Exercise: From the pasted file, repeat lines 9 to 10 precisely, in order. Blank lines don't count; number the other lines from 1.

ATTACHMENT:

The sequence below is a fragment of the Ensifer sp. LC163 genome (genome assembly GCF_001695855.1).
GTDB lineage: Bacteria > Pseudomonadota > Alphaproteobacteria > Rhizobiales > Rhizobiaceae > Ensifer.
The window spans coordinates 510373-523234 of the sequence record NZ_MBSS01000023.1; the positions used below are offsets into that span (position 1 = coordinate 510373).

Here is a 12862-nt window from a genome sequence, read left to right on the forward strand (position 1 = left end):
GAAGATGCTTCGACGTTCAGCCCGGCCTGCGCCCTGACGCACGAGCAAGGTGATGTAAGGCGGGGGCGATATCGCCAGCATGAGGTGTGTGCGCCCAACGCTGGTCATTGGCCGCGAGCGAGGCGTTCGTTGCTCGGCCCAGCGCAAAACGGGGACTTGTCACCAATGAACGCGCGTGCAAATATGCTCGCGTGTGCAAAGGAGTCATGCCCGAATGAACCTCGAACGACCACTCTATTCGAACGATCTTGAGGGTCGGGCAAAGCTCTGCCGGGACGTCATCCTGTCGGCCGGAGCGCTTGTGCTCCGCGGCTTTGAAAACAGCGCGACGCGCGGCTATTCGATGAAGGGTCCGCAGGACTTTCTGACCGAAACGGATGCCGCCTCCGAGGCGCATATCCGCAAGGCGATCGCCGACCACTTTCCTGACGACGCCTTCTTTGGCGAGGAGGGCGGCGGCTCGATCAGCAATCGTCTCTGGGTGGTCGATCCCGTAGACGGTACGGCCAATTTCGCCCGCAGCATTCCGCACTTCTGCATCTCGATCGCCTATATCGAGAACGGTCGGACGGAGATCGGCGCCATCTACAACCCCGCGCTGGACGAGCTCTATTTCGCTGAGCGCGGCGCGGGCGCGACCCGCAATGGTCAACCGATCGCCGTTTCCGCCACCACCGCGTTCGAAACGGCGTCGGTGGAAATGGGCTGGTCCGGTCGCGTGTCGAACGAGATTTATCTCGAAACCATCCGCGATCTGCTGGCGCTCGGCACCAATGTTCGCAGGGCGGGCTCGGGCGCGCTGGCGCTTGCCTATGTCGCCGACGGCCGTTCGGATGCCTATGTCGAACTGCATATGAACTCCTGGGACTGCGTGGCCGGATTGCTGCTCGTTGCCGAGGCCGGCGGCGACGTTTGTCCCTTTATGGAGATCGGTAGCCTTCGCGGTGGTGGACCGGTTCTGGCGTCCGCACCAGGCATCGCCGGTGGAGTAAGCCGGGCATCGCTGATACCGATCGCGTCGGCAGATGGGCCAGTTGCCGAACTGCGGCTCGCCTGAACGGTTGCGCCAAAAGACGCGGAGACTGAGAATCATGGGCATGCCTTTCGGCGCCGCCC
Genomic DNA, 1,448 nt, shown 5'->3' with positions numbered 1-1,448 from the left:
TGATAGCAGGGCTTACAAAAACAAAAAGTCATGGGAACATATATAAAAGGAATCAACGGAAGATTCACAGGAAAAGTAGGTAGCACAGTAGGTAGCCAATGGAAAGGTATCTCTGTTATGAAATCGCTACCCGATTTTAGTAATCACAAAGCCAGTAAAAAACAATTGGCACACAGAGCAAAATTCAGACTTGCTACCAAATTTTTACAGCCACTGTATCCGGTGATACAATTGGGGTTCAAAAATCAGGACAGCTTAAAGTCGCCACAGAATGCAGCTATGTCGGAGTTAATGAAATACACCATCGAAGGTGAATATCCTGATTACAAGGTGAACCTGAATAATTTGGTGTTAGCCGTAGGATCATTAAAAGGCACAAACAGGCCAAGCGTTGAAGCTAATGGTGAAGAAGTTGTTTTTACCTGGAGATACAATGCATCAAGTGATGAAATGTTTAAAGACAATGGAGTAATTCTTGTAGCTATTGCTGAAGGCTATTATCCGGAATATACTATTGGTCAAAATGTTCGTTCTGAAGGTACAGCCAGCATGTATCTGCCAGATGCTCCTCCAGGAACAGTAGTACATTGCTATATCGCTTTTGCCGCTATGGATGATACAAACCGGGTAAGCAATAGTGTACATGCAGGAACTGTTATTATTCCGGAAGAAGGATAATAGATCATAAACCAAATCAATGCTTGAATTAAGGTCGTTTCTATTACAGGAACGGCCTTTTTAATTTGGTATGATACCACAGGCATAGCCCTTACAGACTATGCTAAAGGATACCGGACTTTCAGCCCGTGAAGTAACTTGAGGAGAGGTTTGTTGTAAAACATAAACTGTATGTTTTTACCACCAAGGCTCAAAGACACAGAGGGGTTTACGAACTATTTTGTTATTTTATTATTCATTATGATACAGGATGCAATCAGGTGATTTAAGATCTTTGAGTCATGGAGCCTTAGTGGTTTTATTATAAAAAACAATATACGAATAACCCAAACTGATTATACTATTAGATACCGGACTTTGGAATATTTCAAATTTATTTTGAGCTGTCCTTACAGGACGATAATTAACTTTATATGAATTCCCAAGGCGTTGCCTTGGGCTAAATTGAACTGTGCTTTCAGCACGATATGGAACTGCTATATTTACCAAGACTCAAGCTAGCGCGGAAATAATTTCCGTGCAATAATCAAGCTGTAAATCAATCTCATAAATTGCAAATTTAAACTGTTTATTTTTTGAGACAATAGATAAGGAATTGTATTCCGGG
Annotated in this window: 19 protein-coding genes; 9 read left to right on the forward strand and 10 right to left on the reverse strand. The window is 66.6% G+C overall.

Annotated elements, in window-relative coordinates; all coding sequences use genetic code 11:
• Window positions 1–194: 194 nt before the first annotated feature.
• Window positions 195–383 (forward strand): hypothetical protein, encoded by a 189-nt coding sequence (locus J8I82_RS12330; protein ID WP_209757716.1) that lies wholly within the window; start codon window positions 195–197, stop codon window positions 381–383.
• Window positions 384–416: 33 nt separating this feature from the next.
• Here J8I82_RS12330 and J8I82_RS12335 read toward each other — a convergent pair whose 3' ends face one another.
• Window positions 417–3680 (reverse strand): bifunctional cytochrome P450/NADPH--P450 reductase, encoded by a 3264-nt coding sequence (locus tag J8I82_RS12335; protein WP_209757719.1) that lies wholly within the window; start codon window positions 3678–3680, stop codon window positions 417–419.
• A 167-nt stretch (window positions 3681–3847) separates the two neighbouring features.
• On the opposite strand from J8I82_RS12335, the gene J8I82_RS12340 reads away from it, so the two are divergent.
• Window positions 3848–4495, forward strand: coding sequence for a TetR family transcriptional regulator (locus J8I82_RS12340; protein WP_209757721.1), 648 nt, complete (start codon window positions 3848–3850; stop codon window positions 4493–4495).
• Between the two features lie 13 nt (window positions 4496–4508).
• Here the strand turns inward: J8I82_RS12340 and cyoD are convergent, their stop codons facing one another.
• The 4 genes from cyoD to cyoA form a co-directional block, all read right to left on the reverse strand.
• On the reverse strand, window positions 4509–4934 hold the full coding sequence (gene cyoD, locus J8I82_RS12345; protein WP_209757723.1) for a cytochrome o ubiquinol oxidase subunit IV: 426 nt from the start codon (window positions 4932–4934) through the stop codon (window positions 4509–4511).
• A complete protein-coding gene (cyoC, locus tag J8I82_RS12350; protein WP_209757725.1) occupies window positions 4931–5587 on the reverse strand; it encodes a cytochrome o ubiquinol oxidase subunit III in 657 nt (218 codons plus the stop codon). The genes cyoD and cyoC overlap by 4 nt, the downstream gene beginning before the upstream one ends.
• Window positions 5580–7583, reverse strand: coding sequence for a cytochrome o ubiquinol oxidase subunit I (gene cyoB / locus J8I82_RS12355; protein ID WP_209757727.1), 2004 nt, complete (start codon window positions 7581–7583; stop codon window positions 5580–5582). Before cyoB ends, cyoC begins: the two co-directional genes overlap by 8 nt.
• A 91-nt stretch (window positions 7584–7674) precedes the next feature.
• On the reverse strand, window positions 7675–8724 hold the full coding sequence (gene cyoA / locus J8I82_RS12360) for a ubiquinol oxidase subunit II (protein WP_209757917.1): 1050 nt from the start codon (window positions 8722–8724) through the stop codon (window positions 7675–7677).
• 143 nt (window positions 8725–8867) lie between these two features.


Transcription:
Annotated elements, in window-relative coordinates; all coding sequences use genetic code 11:
• Window positions 1–194: 194 nt before the first annotated feature.